Christine Blasey Ford's Polygraph Results Released. Did They Just Blow a Huge Hole in Her Story?

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Ford Polygraph Results Released. Did They Just Blow a Huge Hole in Her Story?



The narrative that liberals have hung their hopes on to stop Supreme Court nominee Brett Kavanaugh is falling apart. There are now so many holes in the story, it’s incredible Democrats are still running with it.
Christine Blasey Ford is the woman who accused Kavanaugh of drunkenly groping her at a party way back when he was 17 years old, but she has been largely unable to produce solid evidence or witnesses to back up her serious claims.
One of the only points in her favor was that she took a “lie detector” polygraph test, which was widely reported by the media as supporting her story by showing that she wasn’t lying.
That is, until now. On Wednesday, the actual details from that polygraph were released to the public — and they make her already-flimsy story seem downright unbelievable.
The biggest problem with the so-called “lie detector” results are that the examiner never actually asked questions about Kavanaugh during the polygraph test.
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Bizarrely, the person conducting the polygraph — who was a third-party examiner and not a law enforcement official — had Ford scribble down her nearly 40-year-old memory of the drunken party, and then asked her two vague questions.
Those two questions were: “Is any part of your statement false?” and “Did you make up any part of your statement?”
This is absolutely important to understand: Again, the polygraph test didn’t actually ask the main accuser any questions about Kavanaugh. His name was never brought up by the interviewer.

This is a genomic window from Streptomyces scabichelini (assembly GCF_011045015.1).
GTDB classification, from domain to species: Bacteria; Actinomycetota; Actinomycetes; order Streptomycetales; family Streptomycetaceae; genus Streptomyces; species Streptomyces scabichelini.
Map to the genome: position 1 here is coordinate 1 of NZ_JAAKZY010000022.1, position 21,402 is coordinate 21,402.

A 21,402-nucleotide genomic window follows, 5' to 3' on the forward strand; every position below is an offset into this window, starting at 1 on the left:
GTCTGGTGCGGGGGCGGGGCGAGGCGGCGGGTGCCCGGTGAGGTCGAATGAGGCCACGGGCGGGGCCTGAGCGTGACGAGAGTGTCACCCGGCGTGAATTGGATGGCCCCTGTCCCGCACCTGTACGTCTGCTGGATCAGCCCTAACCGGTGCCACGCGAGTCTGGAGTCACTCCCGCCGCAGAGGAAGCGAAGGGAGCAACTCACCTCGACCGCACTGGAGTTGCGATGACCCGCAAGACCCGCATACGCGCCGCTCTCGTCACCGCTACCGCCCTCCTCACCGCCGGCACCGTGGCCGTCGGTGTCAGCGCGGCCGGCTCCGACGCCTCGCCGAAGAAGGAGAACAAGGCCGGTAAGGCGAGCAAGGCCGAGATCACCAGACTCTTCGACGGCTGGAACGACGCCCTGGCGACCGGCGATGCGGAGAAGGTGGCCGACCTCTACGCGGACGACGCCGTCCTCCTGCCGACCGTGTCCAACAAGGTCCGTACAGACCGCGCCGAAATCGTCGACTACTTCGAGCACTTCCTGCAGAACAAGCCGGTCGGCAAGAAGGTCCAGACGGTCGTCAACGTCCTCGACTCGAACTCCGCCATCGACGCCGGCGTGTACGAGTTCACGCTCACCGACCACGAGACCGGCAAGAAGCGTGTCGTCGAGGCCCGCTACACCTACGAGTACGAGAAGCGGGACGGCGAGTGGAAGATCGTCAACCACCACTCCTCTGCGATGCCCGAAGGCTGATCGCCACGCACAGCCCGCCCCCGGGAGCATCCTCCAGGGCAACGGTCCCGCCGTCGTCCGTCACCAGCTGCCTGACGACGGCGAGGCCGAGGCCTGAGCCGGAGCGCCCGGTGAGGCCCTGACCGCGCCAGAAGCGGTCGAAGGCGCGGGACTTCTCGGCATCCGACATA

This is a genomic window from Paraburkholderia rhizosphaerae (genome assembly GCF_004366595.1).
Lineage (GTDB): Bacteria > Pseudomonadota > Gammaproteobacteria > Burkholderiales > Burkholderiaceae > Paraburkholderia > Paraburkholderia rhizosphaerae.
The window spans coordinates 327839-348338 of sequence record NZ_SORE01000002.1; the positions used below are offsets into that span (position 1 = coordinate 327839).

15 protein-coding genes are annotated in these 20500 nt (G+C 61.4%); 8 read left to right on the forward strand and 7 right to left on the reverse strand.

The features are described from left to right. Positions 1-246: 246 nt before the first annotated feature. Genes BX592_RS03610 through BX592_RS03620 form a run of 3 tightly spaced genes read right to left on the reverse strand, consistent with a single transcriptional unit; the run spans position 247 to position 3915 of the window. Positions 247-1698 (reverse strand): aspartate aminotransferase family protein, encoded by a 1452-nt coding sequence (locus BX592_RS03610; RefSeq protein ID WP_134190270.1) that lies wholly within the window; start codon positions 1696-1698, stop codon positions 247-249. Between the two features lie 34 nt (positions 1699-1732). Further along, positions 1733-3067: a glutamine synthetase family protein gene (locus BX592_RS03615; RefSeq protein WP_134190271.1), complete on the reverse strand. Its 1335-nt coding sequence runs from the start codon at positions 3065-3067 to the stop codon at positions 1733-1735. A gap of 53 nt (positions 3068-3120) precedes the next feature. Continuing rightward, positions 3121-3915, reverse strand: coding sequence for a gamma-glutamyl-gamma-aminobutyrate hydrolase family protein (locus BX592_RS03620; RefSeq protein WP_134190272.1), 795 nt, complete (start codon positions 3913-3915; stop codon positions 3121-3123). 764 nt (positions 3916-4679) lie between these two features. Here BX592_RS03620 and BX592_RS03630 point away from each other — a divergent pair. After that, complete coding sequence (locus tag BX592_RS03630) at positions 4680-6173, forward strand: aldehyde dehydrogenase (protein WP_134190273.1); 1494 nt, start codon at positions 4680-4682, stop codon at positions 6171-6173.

Instead, Ford was simply asked if she she believed her own hand-written statement.
It gets even more strange, as nowhere in that written statement does the name “Kavanaugh” appear, either.
And, to make matters worse, the statement from Ford that she was then asked about by the polygraph examiner directly contradicts different versions of the alleged event that the accuser has also given.
“Ford’s polygraph letter contradicts letter she sent to Feinstein,” pointed out Charles C. W. Cooke, the editor of The National Review.
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“Polygraph letter says ‘4 boys and a couple of girls’ were at party. Letter to Feinstein says ‘me and four others,'” he continued. “No way to reconcile the two — irrespective of whether she’s counting herself in polygraph letter.”
It’s important to remember that fundamental facts such as how many people witnessed the alleged incident and what their genders were have been up in the air already. Even journalists from the left-leaning Washington Post are seemingly unable to keep the details straight.